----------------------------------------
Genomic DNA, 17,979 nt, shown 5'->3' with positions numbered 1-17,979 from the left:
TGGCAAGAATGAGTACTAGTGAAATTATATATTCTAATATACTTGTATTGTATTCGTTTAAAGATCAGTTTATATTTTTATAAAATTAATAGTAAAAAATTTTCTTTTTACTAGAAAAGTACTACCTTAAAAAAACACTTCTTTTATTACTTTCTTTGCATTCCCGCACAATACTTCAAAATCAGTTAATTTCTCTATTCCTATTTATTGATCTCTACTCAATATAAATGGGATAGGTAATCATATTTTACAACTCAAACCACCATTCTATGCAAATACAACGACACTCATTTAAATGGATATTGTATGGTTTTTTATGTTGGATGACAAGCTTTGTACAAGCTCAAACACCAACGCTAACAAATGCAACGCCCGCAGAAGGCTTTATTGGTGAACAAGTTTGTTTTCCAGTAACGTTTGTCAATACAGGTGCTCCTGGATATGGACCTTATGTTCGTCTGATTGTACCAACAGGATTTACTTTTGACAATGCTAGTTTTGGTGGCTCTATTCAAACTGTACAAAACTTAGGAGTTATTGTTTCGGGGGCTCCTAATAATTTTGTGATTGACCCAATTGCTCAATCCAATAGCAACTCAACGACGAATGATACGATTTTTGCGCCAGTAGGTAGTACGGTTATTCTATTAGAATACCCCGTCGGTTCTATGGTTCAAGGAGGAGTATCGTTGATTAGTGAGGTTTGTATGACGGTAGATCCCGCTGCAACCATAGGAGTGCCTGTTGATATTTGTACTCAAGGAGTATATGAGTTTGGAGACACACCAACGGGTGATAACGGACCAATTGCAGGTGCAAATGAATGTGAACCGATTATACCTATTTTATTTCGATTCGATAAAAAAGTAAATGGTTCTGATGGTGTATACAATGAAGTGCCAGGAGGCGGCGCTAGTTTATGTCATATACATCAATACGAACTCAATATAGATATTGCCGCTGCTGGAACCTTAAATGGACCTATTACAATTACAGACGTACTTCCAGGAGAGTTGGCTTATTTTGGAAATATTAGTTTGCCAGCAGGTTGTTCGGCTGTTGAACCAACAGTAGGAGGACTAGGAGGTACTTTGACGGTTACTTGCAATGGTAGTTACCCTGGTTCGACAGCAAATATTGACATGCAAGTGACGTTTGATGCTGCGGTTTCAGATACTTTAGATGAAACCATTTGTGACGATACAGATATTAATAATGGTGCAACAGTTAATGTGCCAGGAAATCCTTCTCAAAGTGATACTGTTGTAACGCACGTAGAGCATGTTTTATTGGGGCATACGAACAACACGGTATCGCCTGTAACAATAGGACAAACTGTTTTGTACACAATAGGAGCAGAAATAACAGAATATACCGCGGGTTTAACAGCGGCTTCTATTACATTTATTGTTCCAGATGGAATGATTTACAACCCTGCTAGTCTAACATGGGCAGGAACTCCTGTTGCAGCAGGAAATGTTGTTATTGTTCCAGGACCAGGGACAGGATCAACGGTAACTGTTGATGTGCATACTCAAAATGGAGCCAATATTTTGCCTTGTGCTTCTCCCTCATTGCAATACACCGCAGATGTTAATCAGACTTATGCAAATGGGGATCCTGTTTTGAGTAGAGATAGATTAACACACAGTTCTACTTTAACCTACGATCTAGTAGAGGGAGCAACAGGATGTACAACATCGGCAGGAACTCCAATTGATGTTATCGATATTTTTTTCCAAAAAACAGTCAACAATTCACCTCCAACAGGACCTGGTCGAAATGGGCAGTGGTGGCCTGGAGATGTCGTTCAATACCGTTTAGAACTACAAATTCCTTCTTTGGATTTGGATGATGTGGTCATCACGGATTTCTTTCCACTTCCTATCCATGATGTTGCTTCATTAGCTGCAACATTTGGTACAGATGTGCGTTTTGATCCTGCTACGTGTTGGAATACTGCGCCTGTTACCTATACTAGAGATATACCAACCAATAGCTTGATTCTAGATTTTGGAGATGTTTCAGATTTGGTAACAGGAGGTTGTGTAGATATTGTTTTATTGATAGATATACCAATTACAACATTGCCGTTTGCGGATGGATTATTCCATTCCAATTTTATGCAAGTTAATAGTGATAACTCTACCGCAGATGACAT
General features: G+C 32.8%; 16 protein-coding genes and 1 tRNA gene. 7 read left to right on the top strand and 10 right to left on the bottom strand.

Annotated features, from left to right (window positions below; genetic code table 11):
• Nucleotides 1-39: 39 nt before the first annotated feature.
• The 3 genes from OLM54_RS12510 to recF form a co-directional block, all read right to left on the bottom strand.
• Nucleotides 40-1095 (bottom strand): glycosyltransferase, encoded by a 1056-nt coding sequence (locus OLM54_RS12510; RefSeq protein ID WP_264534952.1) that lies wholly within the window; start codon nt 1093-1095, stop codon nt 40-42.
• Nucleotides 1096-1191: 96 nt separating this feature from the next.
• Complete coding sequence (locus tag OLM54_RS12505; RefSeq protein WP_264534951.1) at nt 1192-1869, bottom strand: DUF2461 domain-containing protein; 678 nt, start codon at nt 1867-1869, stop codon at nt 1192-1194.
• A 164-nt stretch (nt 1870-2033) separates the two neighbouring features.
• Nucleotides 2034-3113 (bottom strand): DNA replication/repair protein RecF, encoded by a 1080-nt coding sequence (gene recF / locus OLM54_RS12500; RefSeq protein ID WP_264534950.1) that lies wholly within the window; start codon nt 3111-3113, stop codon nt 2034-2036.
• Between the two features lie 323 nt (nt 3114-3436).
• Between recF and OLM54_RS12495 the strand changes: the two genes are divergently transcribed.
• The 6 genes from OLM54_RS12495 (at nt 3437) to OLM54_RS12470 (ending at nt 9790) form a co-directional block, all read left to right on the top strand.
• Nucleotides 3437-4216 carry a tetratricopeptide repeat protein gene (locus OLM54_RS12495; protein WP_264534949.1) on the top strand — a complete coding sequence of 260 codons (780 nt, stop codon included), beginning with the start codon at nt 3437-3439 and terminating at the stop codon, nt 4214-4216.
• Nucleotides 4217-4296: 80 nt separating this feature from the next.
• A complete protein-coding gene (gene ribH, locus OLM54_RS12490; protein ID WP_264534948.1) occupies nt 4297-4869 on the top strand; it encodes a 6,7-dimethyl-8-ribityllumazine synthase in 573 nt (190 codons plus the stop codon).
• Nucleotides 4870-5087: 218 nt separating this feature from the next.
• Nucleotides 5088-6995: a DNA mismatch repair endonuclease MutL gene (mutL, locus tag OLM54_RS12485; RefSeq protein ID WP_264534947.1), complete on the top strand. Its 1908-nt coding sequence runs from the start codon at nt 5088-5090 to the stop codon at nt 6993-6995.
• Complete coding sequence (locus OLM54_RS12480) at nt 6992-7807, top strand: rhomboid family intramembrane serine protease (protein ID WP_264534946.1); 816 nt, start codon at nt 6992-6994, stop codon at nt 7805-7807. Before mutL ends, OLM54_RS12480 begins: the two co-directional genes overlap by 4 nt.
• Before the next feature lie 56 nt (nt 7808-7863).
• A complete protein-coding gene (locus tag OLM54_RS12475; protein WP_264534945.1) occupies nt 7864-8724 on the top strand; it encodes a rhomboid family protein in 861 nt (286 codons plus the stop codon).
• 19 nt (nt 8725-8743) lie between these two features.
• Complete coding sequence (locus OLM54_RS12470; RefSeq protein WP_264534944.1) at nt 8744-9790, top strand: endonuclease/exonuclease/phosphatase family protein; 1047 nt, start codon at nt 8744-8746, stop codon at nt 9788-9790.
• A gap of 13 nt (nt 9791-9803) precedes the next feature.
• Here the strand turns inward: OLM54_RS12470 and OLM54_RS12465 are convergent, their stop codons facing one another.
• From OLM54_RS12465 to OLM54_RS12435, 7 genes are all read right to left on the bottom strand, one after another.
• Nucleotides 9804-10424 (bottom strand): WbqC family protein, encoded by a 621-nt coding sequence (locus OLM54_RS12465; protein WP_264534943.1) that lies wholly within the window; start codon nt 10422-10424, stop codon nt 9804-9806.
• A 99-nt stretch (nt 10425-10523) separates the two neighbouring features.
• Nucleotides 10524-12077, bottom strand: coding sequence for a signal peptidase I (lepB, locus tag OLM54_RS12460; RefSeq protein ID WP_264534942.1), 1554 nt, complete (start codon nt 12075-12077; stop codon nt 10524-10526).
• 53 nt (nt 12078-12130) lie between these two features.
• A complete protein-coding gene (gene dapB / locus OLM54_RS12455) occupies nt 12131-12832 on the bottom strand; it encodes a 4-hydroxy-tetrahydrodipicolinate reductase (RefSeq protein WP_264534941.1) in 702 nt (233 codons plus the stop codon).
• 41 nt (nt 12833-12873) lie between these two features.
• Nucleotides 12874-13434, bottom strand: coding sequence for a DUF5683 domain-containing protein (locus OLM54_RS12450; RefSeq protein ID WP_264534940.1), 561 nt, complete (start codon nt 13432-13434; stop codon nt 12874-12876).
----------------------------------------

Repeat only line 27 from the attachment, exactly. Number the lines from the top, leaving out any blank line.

• From OLM54_RS12465 to OLM54_RS12435, 7 genes are all read right to left on the bottom strand, one after another.